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### On the Complexity of Tabled Datalog Programs

The worst-case complexity of a Datalog program (with every predicate tabled) is:

where k is the number of constants in the Herbrand base (i.e., in the program). One can see how this can be achieved by making all base relations to be cross products of the set of constants in the program. Assume the call is completely open. Then if there are v1 variables in the first subgoal, there will be kv1 tuples. Each of theses tuples will be extended through the second subgoal, and consider how many tuples from the second subgoal there can be: kv2 where v2 is the number of variables appearing in the second subgoal and not appearing in the first. So to get through the second subgoal will take time kv1*kv2. And similarly through the entire body of the clause. Each subgoal multiplies by a factor kv where v is the number of new variables. And every variable in the body of the clause is new once and only once. This is the reason for the second component in the summation above. The first component is just in case there are no variables in the clause. For an entire program one can see that the complexity (for a nonpropositional) datalog program is O(kv) where v is the maximum number of variables in the body of any clause.

We can use folding to try to improve the worst-case efficiency of a Datalog program. Consider the query:

(7) :- p(A,B,C,D),q(B,F,G,A),r(A,C,F,D),s(D,G,A,E),t(A,D,F,G).

It has 7 variables (as indicated by the number in parentheses that precedes the query), so its worst-case efficiency is O(n7). However, we can fold the first two subgoals by introducing a new predicate, obtaining the following program:

(6) :- f1(A,C,D,F,G),r(A,C,F,D),s(D,G,A,E),t(A,D,F,G).
(6) f1(A,C,D,F,G) :- p(A,B,C,D),q(B,F,G,A).

This one has a maximum of 6 variables in the query or in the right-hand-side of any rule, and so has a worst-case complexity of O(n6).

We can do a couple of more folding operations as follows:

(5) :- f2(A,D,F,G),s(D,G,A,E),t(A,D,F,G).
(5) f2(A,D,F,G) :- f1(A,C,D,F,G),r(A,C,F,D).
(6) f1(A,C,D,F,G) :- p(A,B,C,D),q(B,F,G,A).

(4) :- f2(A,D,F,G),f3(D,G,A),t(A,D,F,G).
(4) f3(D,G,A) :- s(D,G,A,E).
(5) f2(A,D,F,G) :- f1(A,C,D,F,G),r(A,C,F,D).
(6) f1(A,C,D,F,G) :- p(A,B,C,D),q(B,F,G,A).

Thus far, we have maintained the order of the subgoals. If we allow re-ordering, we could do the following. For each variable, find all the variables that appear in some subgoal that it appears in. Choose the variable so associated with the fewest number of other variables. Factor those subgoals, which removes that variable (at least). Continue until all variables have the same number of associated variables.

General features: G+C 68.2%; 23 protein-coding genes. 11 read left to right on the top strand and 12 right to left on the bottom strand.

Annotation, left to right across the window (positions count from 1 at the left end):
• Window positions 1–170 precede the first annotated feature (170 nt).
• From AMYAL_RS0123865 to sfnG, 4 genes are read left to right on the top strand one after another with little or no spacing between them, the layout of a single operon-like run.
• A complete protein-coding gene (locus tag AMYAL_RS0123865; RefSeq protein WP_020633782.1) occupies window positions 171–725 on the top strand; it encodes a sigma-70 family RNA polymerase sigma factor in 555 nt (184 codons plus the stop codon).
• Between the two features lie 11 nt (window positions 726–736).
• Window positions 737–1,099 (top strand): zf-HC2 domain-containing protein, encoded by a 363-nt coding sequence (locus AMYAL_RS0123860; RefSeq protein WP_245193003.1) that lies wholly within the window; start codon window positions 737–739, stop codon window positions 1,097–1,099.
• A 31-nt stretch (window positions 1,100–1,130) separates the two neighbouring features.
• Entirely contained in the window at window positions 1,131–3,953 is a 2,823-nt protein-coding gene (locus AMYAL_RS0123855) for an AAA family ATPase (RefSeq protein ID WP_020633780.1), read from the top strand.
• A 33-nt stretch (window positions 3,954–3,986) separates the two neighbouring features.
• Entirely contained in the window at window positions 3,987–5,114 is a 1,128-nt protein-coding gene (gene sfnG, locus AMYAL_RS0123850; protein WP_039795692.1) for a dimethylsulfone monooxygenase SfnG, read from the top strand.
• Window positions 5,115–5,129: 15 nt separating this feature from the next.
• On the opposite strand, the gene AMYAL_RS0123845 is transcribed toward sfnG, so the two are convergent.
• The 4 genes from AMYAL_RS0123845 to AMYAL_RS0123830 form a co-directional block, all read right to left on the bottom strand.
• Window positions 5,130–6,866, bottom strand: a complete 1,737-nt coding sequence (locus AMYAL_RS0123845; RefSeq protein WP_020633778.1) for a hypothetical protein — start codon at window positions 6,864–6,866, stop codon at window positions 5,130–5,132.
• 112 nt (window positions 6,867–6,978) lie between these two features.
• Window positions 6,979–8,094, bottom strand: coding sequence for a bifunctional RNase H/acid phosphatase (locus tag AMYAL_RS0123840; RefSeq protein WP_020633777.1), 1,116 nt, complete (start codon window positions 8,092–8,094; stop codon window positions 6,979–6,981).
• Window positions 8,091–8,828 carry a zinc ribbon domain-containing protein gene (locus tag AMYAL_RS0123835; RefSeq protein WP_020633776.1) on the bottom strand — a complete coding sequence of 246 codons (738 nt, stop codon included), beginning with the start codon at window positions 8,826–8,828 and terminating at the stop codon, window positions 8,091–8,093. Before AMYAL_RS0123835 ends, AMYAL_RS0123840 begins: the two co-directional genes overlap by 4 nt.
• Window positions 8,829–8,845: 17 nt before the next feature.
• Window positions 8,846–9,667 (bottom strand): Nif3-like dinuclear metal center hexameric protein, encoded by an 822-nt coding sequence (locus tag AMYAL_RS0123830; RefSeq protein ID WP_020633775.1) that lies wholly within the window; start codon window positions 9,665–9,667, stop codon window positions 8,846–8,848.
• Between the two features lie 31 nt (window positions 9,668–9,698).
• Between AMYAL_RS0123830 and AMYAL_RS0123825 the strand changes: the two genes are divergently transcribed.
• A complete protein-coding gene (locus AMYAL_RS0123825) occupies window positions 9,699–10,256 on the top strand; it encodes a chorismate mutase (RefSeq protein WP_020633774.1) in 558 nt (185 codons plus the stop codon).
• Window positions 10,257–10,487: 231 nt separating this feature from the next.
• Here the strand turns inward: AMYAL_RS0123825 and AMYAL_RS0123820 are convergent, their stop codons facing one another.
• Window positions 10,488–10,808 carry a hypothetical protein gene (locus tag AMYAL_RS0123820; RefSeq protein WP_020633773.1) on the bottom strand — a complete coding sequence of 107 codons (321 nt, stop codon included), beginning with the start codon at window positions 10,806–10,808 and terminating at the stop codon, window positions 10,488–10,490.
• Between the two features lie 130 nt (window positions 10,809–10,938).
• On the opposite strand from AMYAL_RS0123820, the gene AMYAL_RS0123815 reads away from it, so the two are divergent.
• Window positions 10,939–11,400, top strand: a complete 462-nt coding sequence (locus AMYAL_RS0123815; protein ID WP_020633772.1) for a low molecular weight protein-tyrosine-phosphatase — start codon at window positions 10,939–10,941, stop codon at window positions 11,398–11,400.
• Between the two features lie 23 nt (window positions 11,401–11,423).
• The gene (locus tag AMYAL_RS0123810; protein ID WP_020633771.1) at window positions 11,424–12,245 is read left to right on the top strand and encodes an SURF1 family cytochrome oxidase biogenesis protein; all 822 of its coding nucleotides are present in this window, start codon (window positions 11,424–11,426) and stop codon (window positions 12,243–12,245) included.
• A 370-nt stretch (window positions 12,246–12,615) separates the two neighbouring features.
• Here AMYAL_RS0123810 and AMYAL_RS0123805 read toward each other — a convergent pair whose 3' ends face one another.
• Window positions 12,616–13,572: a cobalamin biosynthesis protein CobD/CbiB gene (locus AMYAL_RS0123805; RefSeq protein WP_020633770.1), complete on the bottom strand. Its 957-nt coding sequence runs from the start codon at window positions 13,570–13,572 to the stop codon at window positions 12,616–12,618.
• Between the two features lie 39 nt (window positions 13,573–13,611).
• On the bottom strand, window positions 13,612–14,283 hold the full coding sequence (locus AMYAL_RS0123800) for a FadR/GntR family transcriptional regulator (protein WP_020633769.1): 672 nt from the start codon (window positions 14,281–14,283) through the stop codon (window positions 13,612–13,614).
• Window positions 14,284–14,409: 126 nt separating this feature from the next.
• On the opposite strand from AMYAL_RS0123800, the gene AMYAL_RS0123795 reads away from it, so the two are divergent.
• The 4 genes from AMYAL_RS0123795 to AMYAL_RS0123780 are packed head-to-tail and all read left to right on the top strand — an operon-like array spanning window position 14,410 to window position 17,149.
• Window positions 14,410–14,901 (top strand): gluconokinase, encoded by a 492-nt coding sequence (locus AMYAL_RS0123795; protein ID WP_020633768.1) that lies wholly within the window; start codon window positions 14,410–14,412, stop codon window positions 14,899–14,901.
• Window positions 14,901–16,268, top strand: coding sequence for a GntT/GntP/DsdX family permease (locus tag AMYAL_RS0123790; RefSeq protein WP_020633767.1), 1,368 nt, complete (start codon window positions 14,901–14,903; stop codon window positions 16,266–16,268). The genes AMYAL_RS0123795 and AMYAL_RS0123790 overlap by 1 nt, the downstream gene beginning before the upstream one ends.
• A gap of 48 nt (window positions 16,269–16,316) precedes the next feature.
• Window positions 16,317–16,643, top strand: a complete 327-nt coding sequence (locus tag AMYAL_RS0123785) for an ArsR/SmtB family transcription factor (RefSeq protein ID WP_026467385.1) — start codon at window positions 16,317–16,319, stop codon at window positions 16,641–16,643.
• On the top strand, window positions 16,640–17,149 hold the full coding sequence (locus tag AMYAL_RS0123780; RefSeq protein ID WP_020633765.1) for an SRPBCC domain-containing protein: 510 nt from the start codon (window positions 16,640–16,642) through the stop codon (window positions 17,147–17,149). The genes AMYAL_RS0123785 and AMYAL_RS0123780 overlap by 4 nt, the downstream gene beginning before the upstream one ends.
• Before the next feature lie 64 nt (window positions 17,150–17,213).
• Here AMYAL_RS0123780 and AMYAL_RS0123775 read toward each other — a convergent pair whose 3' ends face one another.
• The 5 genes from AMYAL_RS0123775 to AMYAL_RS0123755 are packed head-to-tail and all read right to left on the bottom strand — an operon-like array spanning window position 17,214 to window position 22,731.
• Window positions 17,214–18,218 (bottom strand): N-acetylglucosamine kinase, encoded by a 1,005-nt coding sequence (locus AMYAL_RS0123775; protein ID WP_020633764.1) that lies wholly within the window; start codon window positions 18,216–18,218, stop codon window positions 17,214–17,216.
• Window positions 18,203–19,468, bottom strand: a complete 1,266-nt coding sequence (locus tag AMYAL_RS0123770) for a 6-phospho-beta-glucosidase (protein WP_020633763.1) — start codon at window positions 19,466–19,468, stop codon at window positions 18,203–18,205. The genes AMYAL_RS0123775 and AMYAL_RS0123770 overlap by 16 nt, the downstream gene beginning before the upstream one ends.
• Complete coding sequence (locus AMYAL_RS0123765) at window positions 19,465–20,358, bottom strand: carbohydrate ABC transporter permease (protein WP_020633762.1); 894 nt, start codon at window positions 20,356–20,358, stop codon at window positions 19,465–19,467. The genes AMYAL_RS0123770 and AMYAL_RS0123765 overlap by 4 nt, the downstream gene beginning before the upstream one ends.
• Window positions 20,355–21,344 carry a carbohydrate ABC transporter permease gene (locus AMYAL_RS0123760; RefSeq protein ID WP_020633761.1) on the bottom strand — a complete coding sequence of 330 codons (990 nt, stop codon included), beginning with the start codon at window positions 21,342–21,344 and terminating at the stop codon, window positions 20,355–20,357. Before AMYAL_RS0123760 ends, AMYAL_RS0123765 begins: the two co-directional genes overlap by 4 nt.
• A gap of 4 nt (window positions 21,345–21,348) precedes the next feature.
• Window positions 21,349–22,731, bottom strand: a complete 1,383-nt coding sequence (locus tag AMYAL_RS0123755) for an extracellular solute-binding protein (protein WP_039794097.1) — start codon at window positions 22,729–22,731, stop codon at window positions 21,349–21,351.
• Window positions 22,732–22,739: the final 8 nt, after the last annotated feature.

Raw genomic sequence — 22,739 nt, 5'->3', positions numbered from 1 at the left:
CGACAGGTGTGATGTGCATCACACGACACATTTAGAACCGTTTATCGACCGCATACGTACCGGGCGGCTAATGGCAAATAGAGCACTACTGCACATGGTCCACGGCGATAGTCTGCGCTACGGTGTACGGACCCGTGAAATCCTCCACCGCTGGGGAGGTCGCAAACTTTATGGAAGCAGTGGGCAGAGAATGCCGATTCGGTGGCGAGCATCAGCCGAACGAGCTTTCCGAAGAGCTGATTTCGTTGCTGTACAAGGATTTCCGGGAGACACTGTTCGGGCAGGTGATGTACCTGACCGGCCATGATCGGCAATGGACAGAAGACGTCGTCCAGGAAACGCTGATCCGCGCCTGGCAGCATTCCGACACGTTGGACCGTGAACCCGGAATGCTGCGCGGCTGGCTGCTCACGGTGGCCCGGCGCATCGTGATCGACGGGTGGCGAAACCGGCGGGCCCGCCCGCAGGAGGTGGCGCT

Let's apply this algorithm to the initial query above. First we give each variable and the variables that appear in subgoals it appears in.

A:BCDEFG
B:ACDFG
C:ABDF
D:BCDEFG
F:ABGCD
G:ABFDE

Now E is the variable associated with the fewest number of other variables, so we fold all the literals (here only one) containing E, and obtain the program:

(6) :- p(A,B,C,D),q(B,F,G,A),r(A,C,F,D),f1(D,G,A),t(A,D,F,G).
(4) f1(D,G,A) :- s(D,G,A,E).

Now computing the new associated variables for the first clause, and then choosing to eliminate C, we get:

A:BCDFG
B:ACDFG
C:ABDF
D:ABCFG
F:ABGCD
G:ABFD

(5) :- f2(A,B,D,F),q(B,F,G,A),f1(D,G,A),t(A,D,F,G).
(4) f1(D,G,A) :- s(D,G,A,E).
(5) f2(A,B,D,F) :- p(A,B,C,D),r(A,C,F,D).

Now computing the associated variables for the query, we get:

a:bdfg
d:abfg
f:abdg
g:abfd

All variables are associated with all other variables, so no factoring can help the worst-case complexity, and the complexity is O(k5).

However, there is still some factoring that will eliminate variables, and so might improve some queries, even though it doesn't guarantee to reduce the worst-case complexity.

(4) :- f3(A,D,F,G),f1(D,G,A),t(A,D,F,G).
(5) f3(A,D,F,G) :- f2(A,B,D,F),q(B,F,G,A).
(4) f1(D,G,A) :- s(D,G,A,E).
(5) f2(A,B,D,F) :- p(A,B,C,D),r(A,C,F,D),

(3) :- f4(A,D,G),f1(D,G,A).
(4) f4(A,D,G) :- f3(A,D,F,G),t(A,D,F,G).
(5) f3(A,D,F,G) :- f2(A,B,D,F),q(B,F,G,A).
(4) f1(D,G,A) :- s(D,G,A,E).
(5) f2(A,B,D,F) :- p(A,B,C,D),r(A,C,F,D).

The general problem of finding an optimal factoring is conjectured to be NP hard. (Steve Skiena has the sketch of a proof.)

Next: Datalog Optimization in XSB Up: Inferring When to Table Previous: Inferring When to Table
David S. Warren
1999-07-31